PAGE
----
This section is from the book "Practical Dietetics With Special Reference To Diet In Disease", by William Gilman Thompson. Also available from Amazon: Practical Dietetics with Special Reference to Diet in Disease.
The stools of the infant should be observed from time to time in order to ascertain whether the milk is being properly digested.
The stools of an infant fed exclusively on milk should number two (or only one) a day, and be of uniform soft consistence, smooth, of inoffensive odour, and of a gamboge-yellow colour. If meat juice or meat broth of any kind is given, the stools usually become darker. If too much is given they become acid, malodorous, very dark brown, and diarrhoeal.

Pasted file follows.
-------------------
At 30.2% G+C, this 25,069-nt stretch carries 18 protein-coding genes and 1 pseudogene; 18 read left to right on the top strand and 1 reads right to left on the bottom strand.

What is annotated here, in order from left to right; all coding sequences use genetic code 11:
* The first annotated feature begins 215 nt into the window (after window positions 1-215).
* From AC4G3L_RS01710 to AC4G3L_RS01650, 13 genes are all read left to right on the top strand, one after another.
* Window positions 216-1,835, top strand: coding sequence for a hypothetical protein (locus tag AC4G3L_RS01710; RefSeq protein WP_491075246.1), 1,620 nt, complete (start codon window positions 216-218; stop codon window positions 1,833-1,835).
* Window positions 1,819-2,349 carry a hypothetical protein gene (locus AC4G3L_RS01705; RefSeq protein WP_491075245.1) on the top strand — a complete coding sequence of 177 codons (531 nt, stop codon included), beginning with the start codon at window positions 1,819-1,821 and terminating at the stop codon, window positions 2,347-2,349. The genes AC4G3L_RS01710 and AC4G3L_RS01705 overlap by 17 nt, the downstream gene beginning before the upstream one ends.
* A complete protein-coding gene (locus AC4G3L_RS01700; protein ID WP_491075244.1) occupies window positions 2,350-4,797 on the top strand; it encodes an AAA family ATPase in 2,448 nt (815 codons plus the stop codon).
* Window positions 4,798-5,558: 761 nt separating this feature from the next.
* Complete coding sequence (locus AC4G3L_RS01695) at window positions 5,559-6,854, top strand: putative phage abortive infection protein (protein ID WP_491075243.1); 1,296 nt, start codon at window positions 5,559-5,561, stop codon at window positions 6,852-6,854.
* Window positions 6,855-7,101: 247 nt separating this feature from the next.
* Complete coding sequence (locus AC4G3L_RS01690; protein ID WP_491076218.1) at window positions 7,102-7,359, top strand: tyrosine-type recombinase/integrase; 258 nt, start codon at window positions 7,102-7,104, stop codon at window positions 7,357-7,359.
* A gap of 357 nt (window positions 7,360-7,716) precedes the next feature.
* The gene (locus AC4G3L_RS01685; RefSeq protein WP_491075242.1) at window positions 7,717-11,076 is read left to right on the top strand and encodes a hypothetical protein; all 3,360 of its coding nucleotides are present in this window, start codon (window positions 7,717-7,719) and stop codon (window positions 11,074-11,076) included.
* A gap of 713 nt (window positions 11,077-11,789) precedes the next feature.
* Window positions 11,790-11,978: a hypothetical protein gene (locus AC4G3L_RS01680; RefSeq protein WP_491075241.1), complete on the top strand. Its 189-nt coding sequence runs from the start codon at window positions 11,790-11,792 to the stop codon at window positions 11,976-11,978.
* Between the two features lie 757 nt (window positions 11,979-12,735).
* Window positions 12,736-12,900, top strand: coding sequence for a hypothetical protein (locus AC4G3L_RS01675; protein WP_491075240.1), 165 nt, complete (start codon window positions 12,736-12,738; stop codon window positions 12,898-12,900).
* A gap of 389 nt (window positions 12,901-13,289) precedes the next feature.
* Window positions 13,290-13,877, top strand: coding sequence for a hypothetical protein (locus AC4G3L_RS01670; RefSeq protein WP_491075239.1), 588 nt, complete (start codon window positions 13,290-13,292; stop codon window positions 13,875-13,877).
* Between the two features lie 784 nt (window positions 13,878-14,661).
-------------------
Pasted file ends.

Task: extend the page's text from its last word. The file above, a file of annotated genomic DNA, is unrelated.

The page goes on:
Abnormal appearances of the stools will be found described in connection with the dietetic treatment of infantile diarrhoea (p-565). When farinaceous or any amylaceous food is being given, it is well to test the stools with a few drops of tincture of iodine which imparts a purple colour to any particles of undigested starch which they may contain.